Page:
Belated Summary of 2013 London Talk, “What Apologists Don’t Want You to Know about God”

In March 2013, I was honored to have the opportunity to speak to the Central London Humanists Group. The title of my talk was, "What Apologists Don't Want You to Know about God."There was no recording of the talk, but I was just made aware that someone in the audience had taken the trouble of writing a pretty decent summary of my talk.LINK … [Read more...]

Craig, Koons, and Divine Command Theory

Editor's Note: This is a guest post by Taylor Carr republished on The Secular Outpost with permission. The original post may be found on his blog, The Godless Skeptic. In a recent episode of the Reasonable Faith podcast, William Lane Craig offers his thoughts on a 2012 paper by Jeremy Koons, Can God's Goodness Save the Divine Command Theory from Euthyphro? Koons' paper is another in a growing number of critiques aimed at the divine command meta-ethics advocated by figures like Craig, Robert Adam … [Read more...]

The Demographics of Evidence About God: A Novel Argument Against Theism

Christian apologist Tom Gilson attempts to turn the tables on proponents of the argument from nonresistant nonbelief (aka the argument from divine hiddenness). According to Gilson, the fact of divine hiddenness is evidence for God's existence. Before I quote Gilson's argument from divine hiddenness to Christian theism, I first need to provide some context.1. Gilson's Defense Against the Argument from Nonresistant NonbeliefIn The Blackwell Companion to Philosophy of Religion, the eminent p … [Read more...]

The Slaughter of the Canaanites – Part 9

Clay Jones argues that Jehovah commanded the Israelites to slaughter the Canaanites (men, women, and children), but that this command and the obedience of the Israelites to the command was morally justified because the Canaanites deserved the death penalty for various serious crimes or sins which were violations of the laws of Jehovah (see his article “Killing the Canaanites”). Jones provides a list of the crimes or sins allegedly committed by the Canaanites which were (supposedly) deserving of t … [Read more...]

The Slaughter of the Canaanites – Summary of Objections

Clay Jones argues that Jehovah commanded the Israelites to slaughter the Canaanites (men, women, and children), but that this command and the obedience of the Israelites to the command was morally justified because the Canaanites deserved the death penalty for various serious crimes or sins which were violations of the laws of Jehovah (see his article “Killing the Canaanites”). Jones provides a list of the crimes or sins allegedly committed by the Canaanites which were (supposedly) deserving of t … [Read more...]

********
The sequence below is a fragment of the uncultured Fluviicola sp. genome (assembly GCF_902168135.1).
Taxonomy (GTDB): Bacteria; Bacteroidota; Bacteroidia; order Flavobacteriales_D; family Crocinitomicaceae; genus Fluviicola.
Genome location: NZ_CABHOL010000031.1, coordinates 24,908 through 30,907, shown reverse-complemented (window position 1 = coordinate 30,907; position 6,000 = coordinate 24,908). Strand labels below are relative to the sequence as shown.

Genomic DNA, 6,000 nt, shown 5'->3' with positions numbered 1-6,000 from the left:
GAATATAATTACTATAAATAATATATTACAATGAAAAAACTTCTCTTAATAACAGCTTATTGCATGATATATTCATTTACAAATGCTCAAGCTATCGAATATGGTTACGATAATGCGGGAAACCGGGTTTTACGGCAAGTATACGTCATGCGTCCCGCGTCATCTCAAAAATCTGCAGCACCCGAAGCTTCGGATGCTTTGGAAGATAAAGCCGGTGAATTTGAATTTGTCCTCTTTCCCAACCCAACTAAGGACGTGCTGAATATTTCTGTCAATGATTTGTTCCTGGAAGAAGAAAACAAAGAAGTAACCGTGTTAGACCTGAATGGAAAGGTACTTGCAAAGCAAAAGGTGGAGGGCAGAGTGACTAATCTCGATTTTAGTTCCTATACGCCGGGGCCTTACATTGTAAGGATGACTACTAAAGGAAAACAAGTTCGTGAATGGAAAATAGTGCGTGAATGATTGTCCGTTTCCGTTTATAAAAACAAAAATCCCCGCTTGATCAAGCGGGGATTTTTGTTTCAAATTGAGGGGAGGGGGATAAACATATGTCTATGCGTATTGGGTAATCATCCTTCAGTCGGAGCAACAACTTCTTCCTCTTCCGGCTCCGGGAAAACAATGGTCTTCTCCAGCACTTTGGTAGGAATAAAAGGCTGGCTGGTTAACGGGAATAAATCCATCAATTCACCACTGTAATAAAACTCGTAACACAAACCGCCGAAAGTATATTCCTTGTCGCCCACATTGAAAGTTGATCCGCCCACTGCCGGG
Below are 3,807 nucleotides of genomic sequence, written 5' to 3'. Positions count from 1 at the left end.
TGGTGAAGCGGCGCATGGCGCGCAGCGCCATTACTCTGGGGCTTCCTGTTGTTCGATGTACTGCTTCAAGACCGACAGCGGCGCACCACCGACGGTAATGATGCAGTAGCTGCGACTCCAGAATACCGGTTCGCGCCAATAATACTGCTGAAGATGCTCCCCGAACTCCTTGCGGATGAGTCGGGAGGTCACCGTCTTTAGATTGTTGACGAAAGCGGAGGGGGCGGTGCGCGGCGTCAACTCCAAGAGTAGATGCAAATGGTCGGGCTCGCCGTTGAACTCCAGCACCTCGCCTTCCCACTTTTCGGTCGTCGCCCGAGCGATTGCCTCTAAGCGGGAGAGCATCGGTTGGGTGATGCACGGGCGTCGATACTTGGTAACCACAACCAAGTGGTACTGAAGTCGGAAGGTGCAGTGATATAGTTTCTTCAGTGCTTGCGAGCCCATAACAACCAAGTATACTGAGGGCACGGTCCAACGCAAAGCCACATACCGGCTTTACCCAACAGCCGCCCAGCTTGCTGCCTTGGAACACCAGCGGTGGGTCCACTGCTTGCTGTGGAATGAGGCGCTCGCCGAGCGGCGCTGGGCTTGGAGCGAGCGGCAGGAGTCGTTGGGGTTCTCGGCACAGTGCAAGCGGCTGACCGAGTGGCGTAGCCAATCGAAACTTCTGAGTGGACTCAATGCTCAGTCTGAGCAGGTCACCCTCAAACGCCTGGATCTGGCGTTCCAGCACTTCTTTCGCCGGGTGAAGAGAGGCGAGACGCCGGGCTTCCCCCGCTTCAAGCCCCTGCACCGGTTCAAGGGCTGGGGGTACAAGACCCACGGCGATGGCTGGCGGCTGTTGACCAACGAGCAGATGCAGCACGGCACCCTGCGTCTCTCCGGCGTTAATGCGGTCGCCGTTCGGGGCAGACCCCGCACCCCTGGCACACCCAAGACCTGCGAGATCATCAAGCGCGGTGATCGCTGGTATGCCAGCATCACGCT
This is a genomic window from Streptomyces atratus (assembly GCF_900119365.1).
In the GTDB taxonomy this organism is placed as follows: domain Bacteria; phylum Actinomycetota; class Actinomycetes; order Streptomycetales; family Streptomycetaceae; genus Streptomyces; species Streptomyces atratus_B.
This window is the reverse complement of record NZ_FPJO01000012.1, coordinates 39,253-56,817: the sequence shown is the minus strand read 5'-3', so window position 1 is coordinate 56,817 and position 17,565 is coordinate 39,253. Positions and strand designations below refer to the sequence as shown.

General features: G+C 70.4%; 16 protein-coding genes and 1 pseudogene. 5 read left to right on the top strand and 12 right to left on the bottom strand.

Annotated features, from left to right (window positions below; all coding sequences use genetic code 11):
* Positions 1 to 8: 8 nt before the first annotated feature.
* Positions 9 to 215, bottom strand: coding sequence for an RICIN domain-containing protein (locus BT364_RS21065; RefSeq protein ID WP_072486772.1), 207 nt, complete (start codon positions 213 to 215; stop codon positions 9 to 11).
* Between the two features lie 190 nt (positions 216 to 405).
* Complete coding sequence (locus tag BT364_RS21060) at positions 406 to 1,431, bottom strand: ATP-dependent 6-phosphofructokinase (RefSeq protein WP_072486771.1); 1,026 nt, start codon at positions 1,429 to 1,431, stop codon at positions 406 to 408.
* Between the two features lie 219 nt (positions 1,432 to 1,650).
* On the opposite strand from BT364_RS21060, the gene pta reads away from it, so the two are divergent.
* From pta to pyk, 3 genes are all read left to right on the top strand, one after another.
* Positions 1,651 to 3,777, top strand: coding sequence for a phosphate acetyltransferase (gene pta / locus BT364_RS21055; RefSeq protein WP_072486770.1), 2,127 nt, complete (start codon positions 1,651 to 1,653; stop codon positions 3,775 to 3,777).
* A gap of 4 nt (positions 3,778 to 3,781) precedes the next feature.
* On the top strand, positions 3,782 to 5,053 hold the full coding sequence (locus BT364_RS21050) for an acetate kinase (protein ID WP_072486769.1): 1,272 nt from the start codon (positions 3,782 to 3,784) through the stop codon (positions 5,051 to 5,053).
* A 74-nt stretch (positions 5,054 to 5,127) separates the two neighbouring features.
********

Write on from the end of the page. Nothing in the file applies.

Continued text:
The Slaughter of the Canaanites – Part 8

Clay Jones argues that Jehovah commanded the Israelites to slaughter the Canaanites (men, women, and children), but that this command and the obedience of the Israelites to the command was morally justified because the Canaanites deserved the death penalty for various serious crimes or sins which were violations of the laws of Jehovah (see his article “Killing the Canaanites”). Jones provides a list of the crimes or sins allegedly committed by the Canaanites which were (supposedly) deserving of t … [Read more...]

A Moral Argument for God which Begs the Question against Theists

Reposting a comment I left on fellow Patheos blogger Bob Seidensticker's blog, Cross Examined. Bob was writing about Geisler's and Turek's book, I Don't Have Enough Faith to be an Atheist. Bob quoted this passage from their book:  If the atheists are right, then we might as well lie, cheat, and steal to get what we want because this life is all there is, and there are no consequences in eternity. (p. 68) Bob's response:Wow—what planet are these guys from? How many atheists think that it’s f … [Read more...]

The Slaughter of the Canaanites – Part 7

Clay Jones argues that Jehovah commanded the Israelites to slaughter the Canaanites (men, women, and children), but that this command and the Israelites obedience to the command was morally justified because the Canaanites deserved the death penalty for various serious crimes or sins which were violations of the laws of Jehovah (see his article “Killing the Canaanites”). Jones provides a list of the crimes or sins allegedly committed by the Canaanites which were (supposedly) deserving of the dea … [Read more...]


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